California public schools should serve California students first

Here at Redwood, we’ve grown accustomed to a competitive academic climate, and we know that college admissions are never guaranteed, especially at the University of California schools.The past few years have brought more admissions obstacles for California students, as limitations in revenue have pushed UC schools to accept more nonresident students, even if they are not as qualified as their California counterparts.

According to a recent audit, nonresident enrollment in the UC system increased by 82 percent, or 18,000 students, from 2010-11 to 2014-15, while in-state numbers fell by 1 percent, or 2,200 students. In light of the ever-increasing number of applicants each year, this puts in-state students at a significant disadvantage.

Additionally, the audit reported that the average GPA for admitted domestic nonresidents for six of the nine campuses has been lower than the GPA for admitted residents since 2010-11. So why is it that qualified and well-rounded students are rejected from the UC schools every year?

Years of continual budget cuts to academic departments and athletics suggests it is likely that it is more financially viable for these UCs to take out-of-state students who have to pay a higher tuition than in-state students. While qualified California students whose families pay taxes to help keep the UCs afloat are rejected, students from other states who are not as qualified take their spots.

Although it was outlined in the UC budget plan that more out-of-state students will be accepted into the schools in the coming years in order to combat recent budget cuts and help the UC system survive, these nonresident students must be held to the same standards as the students who are admitted in state.

In May of 2015, the UC regents authorized the university to increase nonresident supplemental tuition up to 8 percent annually, but it doesn’t guarantee that these students will be qualified. Our parents, teachers, and community members should not be paying taxes to fund schools that are housing less qualified, out-of-state students.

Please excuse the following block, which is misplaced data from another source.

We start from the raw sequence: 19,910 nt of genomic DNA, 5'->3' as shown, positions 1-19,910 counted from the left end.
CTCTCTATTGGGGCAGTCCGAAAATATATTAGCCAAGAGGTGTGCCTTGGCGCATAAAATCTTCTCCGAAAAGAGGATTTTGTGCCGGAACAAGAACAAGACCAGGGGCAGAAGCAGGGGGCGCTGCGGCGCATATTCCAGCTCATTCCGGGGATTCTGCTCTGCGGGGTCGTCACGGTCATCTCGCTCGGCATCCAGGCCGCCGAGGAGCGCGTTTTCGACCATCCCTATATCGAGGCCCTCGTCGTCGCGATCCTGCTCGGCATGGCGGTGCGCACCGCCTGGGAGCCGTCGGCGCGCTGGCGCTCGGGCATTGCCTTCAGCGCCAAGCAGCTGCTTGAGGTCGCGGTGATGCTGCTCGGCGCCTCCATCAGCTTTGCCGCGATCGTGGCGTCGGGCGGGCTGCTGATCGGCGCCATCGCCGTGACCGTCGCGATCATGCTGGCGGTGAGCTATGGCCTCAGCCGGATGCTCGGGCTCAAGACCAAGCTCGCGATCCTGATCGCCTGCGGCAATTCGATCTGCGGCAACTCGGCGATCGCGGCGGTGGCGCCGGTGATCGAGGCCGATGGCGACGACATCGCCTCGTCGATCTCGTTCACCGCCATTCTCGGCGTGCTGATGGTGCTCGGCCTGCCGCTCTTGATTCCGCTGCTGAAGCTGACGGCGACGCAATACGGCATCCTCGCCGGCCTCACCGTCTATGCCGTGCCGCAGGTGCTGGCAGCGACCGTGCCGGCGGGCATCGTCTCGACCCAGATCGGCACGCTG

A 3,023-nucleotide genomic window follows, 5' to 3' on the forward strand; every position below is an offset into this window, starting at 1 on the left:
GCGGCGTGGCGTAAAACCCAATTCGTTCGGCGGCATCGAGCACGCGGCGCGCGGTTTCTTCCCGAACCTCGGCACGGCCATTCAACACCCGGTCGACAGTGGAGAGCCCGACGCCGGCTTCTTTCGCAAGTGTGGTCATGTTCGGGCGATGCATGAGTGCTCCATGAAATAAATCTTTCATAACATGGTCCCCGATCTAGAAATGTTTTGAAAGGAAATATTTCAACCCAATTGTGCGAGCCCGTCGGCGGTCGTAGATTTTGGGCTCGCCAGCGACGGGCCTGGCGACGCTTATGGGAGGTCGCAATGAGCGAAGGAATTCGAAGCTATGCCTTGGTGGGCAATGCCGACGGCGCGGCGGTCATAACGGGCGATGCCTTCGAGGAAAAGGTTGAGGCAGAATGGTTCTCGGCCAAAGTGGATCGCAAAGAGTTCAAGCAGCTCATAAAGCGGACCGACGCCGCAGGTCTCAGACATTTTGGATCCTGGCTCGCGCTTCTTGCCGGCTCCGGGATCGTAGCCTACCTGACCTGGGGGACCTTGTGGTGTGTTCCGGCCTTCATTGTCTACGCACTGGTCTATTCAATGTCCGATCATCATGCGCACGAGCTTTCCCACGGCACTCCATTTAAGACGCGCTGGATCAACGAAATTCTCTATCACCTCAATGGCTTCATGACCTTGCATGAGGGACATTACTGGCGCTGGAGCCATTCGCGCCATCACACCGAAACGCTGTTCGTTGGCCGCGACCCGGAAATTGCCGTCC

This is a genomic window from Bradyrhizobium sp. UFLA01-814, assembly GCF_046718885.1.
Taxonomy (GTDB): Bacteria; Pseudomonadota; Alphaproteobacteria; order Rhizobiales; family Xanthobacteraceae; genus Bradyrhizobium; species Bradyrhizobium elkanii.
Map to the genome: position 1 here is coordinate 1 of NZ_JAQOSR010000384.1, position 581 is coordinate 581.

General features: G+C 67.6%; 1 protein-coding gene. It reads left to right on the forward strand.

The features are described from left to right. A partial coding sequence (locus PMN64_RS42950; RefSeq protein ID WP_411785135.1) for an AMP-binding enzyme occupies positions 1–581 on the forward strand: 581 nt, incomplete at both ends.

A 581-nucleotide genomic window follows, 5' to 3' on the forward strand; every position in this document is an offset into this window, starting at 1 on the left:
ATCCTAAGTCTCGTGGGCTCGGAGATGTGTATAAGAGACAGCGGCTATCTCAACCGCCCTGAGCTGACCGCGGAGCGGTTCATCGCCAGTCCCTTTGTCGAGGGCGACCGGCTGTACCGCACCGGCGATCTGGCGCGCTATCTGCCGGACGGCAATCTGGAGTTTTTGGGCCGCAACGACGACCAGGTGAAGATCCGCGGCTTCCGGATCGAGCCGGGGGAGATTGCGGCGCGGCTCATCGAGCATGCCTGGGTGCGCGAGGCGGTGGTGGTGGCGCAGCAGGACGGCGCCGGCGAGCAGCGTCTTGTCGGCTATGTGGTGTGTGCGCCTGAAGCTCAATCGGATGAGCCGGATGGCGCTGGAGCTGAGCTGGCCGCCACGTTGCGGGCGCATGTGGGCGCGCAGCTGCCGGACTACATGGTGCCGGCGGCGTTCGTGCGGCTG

The audit also shows that in the past three years, approximately 5,000 out-of-state students were admitted with subpar academic scores (below the median in all categories), taking spots that could have easily gone to in-state students who were qualified.

So what changed in 2011? The answer is a key difference in the admissions policy, allowing schools to pick out-of-state students who “compare favorably” to resident students rather than students on par with the upper half of resident students’ scores.

The UCs argue that the extra revenue brought in from the increased number of out-of-state students is beneficial to the in-state students attending a UC. This is true; the money coming in from the higher tuition that out-of-state students pay does help to fund the UC system.

However, this fails to account for the thousands of qualified students who are rejected from the UCs, and who subsequently often look to either a costly private school or out-of-state public school. In the past few years, the UC system has failed its in-state students by denying them the chance to pursue a quality and relatively affordable education. Even governor Jerry Brown has offered to give the UCs more funding if they accept more resident students; however, they have failed to do so, calling into question their mission to provide California high schoolers with higher education.

Although not every resident applicant is qualified to be accepted to a UC school, those who work hard and have the qualifications to earn a spot at a preferred UC should not be rejected while spots are being handed to lower-achieving nonresident students.

Perhaps it is time for us to rethink the allocation of funds in California, we can make sure that all residents are given an opportunity to pursue affordable and quality higher education.

Share this article: